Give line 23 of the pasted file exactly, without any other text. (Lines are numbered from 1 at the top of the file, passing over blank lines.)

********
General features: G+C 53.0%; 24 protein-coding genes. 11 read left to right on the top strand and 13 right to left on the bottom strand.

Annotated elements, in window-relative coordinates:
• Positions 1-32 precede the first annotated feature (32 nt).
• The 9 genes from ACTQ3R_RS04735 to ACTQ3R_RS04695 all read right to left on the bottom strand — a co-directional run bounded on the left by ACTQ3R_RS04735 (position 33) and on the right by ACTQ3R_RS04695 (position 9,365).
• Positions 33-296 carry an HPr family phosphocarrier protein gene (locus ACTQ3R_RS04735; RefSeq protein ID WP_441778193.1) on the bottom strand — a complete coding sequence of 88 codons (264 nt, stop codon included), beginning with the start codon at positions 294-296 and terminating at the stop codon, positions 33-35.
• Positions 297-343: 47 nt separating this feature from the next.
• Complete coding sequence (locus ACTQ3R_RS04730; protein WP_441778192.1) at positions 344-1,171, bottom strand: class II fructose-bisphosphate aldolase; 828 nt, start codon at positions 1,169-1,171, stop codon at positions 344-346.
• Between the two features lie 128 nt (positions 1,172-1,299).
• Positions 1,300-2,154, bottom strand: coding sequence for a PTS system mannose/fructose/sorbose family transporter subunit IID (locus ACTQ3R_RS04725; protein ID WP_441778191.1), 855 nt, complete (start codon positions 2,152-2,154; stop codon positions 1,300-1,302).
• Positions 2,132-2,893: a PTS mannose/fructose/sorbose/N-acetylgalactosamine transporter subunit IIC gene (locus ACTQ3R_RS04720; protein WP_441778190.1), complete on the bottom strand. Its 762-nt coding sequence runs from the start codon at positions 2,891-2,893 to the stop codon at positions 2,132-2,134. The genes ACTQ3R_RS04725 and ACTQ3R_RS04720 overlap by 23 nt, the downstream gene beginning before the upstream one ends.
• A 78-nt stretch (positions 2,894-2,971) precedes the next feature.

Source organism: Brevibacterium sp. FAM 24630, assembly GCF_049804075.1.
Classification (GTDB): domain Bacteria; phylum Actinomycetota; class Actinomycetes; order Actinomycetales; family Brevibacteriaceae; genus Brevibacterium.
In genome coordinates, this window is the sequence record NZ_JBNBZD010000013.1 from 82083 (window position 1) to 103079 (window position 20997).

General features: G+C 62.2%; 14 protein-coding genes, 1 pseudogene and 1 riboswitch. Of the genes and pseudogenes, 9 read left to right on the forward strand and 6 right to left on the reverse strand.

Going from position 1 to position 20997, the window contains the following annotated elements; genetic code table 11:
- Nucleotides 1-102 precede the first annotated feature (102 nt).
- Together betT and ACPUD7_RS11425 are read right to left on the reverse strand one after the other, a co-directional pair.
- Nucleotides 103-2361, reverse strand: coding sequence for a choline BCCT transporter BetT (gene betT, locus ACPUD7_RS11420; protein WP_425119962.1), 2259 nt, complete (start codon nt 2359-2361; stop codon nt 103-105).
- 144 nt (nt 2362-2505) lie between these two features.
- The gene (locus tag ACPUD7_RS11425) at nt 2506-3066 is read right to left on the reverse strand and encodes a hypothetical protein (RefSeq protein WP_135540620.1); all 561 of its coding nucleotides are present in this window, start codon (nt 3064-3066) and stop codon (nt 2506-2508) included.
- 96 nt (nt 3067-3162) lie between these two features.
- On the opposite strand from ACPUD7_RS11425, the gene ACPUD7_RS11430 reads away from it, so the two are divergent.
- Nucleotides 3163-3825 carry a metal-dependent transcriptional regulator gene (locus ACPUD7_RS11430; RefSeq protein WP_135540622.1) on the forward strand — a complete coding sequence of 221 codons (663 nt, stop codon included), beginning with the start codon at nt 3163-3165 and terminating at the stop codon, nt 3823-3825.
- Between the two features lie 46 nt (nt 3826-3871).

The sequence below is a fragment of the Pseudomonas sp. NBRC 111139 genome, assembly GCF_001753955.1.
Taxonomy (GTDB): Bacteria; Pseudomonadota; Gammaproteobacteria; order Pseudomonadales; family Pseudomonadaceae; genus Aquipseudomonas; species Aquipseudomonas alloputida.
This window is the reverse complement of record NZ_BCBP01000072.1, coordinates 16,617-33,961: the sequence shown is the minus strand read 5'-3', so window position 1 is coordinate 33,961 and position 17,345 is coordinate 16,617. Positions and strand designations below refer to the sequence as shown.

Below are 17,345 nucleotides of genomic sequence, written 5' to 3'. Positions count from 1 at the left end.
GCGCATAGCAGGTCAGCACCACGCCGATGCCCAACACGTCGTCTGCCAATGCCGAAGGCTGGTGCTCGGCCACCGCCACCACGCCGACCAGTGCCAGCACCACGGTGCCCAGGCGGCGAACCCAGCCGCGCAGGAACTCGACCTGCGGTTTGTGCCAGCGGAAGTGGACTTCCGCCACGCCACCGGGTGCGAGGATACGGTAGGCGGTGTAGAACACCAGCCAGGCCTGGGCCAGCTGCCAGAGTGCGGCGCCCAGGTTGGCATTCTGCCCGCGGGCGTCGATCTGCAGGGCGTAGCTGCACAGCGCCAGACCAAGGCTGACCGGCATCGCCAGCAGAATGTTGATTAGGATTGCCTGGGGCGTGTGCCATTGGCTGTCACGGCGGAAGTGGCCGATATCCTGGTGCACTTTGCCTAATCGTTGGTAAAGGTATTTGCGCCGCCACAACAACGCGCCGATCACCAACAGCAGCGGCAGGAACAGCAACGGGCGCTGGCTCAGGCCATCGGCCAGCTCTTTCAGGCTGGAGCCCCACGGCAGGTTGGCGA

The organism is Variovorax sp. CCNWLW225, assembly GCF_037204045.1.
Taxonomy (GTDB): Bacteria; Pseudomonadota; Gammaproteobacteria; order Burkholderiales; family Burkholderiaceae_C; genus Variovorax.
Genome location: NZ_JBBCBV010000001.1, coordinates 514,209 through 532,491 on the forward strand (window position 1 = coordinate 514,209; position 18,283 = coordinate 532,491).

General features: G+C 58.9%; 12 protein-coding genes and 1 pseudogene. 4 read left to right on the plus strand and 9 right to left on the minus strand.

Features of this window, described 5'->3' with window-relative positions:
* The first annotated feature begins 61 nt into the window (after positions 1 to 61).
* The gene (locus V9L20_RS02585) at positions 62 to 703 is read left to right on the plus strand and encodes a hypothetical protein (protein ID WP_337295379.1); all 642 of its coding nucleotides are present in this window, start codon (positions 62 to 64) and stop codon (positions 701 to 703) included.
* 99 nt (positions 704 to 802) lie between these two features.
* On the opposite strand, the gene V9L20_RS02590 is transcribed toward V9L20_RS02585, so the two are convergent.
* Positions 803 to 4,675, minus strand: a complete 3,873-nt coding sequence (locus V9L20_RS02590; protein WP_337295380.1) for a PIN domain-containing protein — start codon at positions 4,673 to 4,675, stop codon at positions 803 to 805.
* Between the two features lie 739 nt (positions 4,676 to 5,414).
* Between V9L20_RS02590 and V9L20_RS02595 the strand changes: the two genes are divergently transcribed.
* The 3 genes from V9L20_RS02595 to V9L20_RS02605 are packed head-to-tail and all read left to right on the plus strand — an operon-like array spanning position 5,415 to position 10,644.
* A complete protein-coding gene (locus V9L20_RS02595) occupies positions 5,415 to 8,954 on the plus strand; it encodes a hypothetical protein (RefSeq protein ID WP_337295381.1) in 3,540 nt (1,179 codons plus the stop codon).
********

- On the opposite strand from ACPUD7_RS11425, the gene ACPUD7_RS11430 reads away from it, so the two are divergent.